Twin studies show vegan diet boosts heart health

Cardiometabolic consequences of omnivorous vs. vegan diets.

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In a study with 22 pairs of identical twins, Stanford Medicine researchers discovered that switching to a vegan diet can make your heart healthier in just eight weeks. This is important because while eating less meat is good for the heart, it’s often hard to be sure because of other factors like genes and lifestyle. However, by studying identical twins who grew up in the same homes and had similar lifestyles, the researchers could focus specifically on the diet’s impact.

Christopher Gardner, Ph.D., the Rehnborg Farquhar Professor and a professor of medicine, said, “Not only did this study provide a groundbreaking way to assert that a vegan diet is healthier than the conventional omnivore diet, but the twins were also a riot to work with. They dressed the same, talked the same, and had a banter between them that you could have only if you spent an inordinate amount of time together.”

The research, published on Nov. 30 in JAMA Network Open, was led by senior author Gardner. The study’s first authors are Matthew Landry, PhD, who was previously a postdoctoral scholar at Stanford Prevention Research Center and is now at the University of California, Irvine, and Catherine Ward, PhD, a postdoctoral scholar at the center.

A registered dietitian, a “diet whisperer” by Gardner, was available throughout the study to provide advice and answer diet questions. Participants were interviewed about their eating habits and maintained a food log.

Forty-three participants successfully finished the study, showing that it’s practical to learn how to prepare a healthy diet in just four weeks, according to Gardner.

Gardner said, “Based on these results and thinking about longevity, most of us would benefit from a more plant-based diet.”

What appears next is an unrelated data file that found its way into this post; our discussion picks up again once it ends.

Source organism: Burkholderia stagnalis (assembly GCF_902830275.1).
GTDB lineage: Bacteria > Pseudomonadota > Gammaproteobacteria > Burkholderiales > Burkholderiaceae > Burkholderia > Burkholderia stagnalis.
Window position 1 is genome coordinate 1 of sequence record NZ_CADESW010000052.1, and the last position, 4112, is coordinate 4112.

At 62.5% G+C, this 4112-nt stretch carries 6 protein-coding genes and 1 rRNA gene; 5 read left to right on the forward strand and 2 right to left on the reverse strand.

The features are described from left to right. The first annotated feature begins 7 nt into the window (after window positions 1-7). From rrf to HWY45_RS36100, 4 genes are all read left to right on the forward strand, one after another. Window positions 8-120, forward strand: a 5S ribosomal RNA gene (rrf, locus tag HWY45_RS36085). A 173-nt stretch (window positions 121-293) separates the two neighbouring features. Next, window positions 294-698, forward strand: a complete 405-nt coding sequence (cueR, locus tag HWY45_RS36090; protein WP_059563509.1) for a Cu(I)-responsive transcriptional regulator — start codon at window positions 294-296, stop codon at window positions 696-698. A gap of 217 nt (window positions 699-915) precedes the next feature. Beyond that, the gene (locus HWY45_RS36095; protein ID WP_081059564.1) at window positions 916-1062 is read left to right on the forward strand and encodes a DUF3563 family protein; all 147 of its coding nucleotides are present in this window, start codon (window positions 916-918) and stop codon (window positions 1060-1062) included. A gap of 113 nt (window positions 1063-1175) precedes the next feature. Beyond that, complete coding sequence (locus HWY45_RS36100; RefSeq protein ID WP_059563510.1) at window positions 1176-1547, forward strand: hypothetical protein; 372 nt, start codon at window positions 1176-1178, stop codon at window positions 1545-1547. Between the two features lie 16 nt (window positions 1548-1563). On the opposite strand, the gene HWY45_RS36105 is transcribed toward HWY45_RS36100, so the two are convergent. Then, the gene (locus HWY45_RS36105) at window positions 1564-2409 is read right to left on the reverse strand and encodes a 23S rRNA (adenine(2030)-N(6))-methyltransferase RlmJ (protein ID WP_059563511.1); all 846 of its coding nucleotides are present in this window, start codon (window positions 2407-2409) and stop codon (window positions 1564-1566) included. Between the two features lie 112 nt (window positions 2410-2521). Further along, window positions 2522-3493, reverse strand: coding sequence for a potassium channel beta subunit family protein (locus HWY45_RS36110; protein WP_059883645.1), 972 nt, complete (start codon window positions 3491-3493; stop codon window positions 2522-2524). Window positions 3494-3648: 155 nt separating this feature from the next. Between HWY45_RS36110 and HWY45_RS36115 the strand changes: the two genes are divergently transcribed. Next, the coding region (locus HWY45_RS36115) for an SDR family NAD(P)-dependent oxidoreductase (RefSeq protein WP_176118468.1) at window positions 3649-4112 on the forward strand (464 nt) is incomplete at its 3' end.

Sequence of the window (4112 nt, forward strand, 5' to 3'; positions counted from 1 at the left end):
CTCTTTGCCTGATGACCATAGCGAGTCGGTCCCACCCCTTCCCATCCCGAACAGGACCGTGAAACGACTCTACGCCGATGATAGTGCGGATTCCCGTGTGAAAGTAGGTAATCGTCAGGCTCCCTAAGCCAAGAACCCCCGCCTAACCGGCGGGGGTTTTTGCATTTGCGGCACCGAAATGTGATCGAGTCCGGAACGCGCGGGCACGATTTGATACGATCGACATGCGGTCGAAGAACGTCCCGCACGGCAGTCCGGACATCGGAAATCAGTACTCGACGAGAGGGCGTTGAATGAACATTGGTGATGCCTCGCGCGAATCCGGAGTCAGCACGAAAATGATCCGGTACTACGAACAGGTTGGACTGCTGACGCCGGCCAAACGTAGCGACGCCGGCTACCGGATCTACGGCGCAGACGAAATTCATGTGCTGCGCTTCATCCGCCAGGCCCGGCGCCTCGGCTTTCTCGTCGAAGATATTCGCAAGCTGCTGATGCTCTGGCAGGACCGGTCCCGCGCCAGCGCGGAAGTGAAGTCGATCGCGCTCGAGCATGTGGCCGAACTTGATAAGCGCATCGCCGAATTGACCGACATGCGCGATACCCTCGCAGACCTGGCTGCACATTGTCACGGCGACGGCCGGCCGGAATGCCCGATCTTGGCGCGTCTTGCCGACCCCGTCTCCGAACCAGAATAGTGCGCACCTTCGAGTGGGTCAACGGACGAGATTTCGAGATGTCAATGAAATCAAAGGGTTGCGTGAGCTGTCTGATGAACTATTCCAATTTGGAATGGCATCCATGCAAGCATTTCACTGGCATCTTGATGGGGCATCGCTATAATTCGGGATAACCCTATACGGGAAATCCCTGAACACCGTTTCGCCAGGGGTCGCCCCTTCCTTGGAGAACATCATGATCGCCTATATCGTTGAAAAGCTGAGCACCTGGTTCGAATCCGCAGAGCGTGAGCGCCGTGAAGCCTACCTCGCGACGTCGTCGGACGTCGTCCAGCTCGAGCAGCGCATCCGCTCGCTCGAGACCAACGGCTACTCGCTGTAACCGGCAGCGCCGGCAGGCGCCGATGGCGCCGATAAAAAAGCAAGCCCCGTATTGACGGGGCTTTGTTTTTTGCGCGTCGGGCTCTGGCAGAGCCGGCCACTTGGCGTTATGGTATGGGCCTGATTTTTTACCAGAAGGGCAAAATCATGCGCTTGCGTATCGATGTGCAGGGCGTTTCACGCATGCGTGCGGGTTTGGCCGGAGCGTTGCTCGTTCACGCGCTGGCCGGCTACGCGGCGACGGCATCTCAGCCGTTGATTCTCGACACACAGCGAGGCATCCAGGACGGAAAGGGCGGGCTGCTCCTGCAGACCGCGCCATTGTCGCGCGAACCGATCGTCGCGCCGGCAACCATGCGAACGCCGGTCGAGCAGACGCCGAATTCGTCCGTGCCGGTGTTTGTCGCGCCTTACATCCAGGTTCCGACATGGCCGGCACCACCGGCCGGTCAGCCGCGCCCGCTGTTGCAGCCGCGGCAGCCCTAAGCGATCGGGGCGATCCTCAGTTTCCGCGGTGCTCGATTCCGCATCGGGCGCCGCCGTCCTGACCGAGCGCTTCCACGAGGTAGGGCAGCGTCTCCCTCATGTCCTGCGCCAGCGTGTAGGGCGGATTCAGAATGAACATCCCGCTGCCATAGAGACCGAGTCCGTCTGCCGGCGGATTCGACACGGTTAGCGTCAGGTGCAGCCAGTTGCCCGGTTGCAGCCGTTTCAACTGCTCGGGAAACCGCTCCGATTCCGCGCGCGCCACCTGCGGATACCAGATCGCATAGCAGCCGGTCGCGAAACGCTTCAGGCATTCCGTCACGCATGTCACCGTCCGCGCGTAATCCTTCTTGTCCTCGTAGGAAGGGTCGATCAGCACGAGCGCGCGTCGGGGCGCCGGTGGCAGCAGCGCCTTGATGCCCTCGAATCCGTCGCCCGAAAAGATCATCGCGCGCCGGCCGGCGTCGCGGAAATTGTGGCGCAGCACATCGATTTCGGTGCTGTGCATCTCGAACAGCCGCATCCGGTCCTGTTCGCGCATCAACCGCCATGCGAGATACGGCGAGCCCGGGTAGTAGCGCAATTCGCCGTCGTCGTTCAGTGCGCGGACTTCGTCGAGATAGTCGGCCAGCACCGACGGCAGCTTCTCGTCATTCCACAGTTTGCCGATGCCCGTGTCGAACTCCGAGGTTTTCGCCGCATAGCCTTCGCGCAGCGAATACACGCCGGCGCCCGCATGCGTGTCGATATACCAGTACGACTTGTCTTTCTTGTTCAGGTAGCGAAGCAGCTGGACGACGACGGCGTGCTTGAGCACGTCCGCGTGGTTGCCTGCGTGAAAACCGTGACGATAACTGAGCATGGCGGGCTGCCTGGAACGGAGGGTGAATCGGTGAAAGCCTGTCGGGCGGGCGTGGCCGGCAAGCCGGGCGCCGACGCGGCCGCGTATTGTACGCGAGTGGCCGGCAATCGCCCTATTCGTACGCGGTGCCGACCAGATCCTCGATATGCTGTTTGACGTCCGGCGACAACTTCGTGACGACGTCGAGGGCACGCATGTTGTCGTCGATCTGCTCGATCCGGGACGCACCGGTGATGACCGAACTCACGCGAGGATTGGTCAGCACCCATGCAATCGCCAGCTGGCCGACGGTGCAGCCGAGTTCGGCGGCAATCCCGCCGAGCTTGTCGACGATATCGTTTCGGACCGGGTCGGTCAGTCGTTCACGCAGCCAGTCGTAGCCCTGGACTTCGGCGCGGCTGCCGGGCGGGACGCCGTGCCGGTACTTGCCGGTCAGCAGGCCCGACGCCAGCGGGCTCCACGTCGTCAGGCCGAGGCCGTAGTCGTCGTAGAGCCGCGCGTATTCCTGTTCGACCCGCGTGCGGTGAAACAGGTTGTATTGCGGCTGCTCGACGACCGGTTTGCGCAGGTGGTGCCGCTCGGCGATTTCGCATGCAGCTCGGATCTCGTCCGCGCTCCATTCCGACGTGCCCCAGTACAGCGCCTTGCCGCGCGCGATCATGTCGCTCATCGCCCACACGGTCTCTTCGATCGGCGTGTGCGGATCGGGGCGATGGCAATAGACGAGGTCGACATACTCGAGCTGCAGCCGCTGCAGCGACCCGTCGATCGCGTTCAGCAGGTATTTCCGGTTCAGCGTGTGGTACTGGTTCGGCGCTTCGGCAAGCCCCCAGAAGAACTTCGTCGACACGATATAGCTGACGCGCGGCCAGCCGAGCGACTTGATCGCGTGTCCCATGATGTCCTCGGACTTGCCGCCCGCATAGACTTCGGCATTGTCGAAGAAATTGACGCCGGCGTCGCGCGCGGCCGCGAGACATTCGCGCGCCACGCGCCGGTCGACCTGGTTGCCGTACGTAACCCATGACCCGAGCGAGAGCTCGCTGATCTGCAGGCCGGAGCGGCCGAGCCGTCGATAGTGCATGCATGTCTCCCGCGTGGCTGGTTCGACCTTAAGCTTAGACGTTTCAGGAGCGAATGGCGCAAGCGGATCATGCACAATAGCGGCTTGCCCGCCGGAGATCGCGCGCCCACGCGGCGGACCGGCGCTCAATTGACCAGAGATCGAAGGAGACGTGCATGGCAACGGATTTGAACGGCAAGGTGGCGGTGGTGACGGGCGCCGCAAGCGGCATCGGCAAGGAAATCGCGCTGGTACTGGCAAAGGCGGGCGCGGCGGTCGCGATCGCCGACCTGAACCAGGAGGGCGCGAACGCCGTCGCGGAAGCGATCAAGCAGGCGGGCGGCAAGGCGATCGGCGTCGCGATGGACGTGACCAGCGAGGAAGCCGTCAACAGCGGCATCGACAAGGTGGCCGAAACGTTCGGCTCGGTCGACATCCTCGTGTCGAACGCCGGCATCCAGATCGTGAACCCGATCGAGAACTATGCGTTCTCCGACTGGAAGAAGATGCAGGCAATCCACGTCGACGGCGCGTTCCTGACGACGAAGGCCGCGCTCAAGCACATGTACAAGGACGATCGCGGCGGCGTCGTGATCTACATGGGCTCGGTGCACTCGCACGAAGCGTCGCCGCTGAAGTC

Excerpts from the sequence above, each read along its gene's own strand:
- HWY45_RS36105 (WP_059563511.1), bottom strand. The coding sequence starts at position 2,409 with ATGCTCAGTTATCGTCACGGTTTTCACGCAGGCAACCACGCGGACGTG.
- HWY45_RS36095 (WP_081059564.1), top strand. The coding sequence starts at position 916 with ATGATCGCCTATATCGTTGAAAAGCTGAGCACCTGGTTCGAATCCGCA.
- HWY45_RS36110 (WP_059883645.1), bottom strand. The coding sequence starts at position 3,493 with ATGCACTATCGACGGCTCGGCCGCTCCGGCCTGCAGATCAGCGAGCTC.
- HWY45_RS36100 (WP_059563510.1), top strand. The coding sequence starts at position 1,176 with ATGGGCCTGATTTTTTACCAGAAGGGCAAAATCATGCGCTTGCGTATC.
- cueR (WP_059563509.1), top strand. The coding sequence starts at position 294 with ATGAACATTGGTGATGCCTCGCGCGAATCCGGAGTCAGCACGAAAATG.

According to Gardner, vegans and, to some extent, omnivores made the fundamental changes for better heart health. They reduced saturated fats, boosted dietary fiber, and lost weight.

Gardner highlights the global influence, saying that while not everyone may adopt a vegan lifestyle, moving towards more plant-based choices can enhance health. He notes that a vegan diet may bring extra benefits like increased gut bacteria, reduced telomere loss, and slowing aging.

Gardner, primarily vegan for 40 years, suggests incorporating more plant-based foods into your diet. It doesn’t have to be strictly vegan; enjoying diverse vegan dishes like Indian masala, Asian stir-fry, or African lentil-based meals can be a positive starting point.

In conclusion, twin research strongly supports the idea that adopting a vegan diet can significantly improve cardiovascular health.

Journal reference:

  1. Matthew J. Landry, Catherine P. Ward et al., Cardiometabolic Effects of Omnivorous vs Vegan Diets in Identical Twins. JAMA Network Open. DOI: 10.1001/jamanetworkopen.2023.44457.

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